Speaking of compliments, I think I might've gotten hit on that night. I'm not sure because, you know, I don't go out to bars alone or hit a bunch of clubs solo most of the time, so I'm probably out of practice. You decide.
So this guy comes up next to me I think after Lithics and he starts making conversation. The obvious, "Have you ever seen this band before? I haven't seen them play live." And I'm all, "Oh yeah, I've seen them lots of times and Pavement lots of times too. In fact, I've been following them on this tour. I just saw their last three shows, in Athens, Chapel Hill, and DC." He was wowed by that and didn't say anything for a sec and then he said, and this is the "was he hitting on me?" part, he says, "Suddenly I feel really underdressed." He was in a tee shirt and jeans and they looked fine enough to me if unremarkable, totally like most of the folks there, and so I was totally earnestly like, "Why?" And he said something like, "Well look at you." And I felt mortified and I said, "What, do I look overdressed?" And he said, "I just meant you look really nice tonight." Not used to an out-of-the-blue compliment from a stranger at a club. Of course I was all stammery and didn't know what to say so I said, "I'm feeling like the girl from Lithics, that maybe I'm beginning to rethink these long sleeves," because that's something she'd said about her sweatshirt and it was true, I was getting very hot (and no, not because of the guy.)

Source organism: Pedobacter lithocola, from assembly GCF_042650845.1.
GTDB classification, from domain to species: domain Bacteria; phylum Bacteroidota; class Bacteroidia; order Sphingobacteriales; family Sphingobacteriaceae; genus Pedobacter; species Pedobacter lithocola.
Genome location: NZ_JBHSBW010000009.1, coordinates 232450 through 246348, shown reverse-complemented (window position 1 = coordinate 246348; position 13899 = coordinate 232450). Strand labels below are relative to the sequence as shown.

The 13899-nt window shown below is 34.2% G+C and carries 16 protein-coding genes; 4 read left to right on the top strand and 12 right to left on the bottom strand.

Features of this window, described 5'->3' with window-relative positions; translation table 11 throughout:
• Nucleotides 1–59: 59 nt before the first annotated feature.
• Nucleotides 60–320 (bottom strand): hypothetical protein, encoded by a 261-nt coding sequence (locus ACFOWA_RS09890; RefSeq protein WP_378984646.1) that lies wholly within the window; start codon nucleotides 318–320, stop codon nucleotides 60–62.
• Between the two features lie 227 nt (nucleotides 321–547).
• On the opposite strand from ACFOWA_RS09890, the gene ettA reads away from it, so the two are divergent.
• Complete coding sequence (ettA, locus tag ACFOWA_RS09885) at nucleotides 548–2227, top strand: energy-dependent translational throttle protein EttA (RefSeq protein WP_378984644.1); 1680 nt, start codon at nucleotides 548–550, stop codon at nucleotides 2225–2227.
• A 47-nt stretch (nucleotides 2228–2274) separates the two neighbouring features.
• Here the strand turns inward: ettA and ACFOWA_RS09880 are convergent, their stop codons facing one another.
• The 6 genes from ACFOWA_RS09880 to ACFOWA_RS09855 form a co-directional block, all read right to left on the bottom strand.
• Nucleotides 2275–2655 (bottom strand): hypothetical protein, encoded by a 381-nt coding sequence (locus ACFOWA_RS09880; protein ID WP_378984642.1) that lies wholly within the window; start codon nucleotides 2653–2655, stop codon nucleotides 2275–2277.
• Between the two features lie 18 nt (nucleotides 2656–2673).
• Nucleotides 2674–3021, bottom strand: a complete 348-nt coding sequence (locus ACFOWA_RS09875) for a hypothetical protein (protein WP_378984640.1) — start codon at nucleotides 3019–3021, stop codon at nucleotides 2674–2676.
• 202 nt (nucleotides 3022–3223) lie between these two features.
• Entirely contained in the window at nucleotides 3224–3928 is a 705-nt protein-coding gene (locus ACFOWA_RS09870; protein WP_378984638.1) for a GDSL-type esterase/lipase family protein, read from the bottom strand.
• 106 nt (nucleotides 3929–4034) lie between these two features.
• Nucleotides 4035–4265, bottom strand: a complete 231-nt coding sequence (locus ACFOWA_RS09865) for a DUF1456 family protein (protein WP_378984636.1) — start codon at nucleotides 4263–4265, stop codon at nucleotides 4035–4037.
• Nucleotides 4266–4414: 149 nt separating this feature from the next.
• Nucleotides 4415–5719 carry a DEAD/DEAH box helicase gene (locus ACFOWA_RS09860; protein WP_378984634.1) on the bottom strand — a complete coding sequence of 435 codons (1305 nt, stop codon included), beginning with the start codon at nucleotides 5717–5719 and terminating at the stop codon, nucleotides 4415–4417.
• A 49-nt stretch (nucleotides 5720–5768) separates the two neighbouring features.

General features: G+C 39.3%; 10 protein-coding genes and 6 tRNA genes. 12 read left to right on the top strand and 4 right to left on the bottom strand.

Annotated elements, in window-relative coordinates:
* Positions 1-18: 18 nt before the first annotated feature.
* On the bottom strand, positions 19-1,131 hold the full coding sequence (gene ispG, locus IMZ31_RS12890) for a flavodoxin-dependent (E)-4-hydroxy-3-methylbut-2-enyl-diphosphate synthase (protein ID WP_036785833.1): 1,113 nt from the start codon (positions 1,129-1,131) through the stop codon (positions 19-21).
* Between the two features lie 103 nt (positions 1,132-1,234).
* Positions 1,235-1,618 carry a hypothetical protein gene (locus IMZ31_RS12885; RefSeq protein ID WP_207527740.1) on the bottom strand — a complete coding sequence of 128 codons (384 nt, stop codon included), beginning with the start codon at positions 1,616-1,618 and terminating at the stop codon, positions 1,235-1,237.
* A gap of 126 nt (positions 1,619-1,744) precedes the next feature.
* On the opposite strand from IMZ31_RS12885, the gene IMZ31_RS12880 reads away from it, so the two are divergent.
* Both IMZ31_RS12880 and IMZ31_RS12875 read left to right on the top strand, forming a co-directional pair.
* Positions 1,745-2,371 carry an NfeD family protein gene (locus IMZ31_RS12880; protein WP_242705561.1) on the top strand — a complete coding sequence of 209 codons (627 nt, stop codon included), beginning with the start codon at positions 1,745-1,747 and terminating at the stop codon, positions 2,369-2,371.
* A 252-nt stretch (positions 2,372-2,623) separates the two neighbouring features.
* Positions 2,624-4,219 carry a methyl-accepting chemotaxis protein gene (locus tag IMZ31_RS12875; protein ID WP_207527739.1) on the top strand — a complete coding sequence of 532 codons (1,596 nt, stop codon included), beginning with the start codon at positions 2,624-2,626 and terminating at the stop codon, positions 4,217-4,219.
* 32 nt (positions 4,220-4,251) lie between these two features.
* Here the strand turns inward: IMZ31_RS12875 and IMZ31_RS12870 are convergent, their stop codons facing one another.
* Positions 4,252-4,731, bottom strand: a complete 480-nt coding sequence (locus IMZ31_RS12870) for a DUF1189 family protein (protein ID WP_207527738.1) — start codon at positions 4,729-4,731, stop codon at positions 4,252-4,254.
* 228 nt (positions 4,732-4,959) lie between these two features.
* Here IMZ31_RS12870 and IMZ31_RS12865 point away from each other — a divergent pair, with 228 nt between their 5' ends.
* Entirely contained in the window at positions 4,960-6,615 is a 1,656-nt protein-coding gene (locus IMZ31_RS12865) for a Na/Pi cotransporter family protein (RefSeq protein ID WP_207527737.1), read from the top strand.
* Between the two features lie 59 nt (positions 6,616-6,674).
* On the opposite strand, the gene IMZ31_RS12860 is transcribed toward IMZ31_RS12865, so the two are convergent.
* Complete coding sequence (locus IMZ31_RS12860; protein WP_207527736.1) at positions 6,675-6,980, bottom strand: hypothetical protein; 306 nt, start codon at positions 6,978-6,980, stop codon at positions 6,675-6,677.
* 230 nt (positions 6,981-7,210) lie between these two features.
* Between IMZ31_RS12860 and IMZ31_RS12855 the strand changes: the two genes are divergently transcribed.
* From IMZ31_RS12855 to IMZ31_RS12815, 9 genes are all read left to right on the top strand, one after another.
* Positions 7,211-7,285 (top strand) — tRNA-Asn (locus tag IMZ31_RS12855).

So I rolled up my sleeves and took out my fan and he started asking me more questions about the Jicks but then the Jicks came on super fast, much faster than between the sets at the other shows I thought, and I was so excited for my last show but the guy kept talking! He kept asking me questions and the first thing I said was, "Wait, I want to hear every single word they say." I was super nice about it, but definitely insistent, but he didn't get the clue and kept asking me questions and saying stuff to me. I really didn't want to move from what I considered to be a very strategic spot — window ledge to hold my water, pole to hang on to for dear life when I danced knee-brace free — so I finally said, "I don't want to talk now but I'll tell you after the show. Fortunately that shut him up.
The Jicks started up and if the set list here is to be believed — https://www.setlist.fm/setlist/stephen- … a3b36.html — they opened with "Jenny and the Ess Dog." I can't recall for sure but I do know that I thought everything sounded awful because there was this tremendous amount of feedback that hadn't been there for Lithics. It was ear splattering.
I recall that at some point, for some song, early, Steve said something like, "Am I in the room," I think referencing whether his maybe acoustic guitar was picking up and sounding good. I don't know how things work, like, if they travel with their own sound guy or whether it's a new sound person for every show who does it for the club, and so I'm so afraid to say this because I don't want to hurt anyone's feelings, but I was thinking, "How can someone not hear that the sound is so off?" I mean, I'm a total clueless idiot about so much as setting the treble and bass in my car and even I could tell that the sound wasn't right for the size room.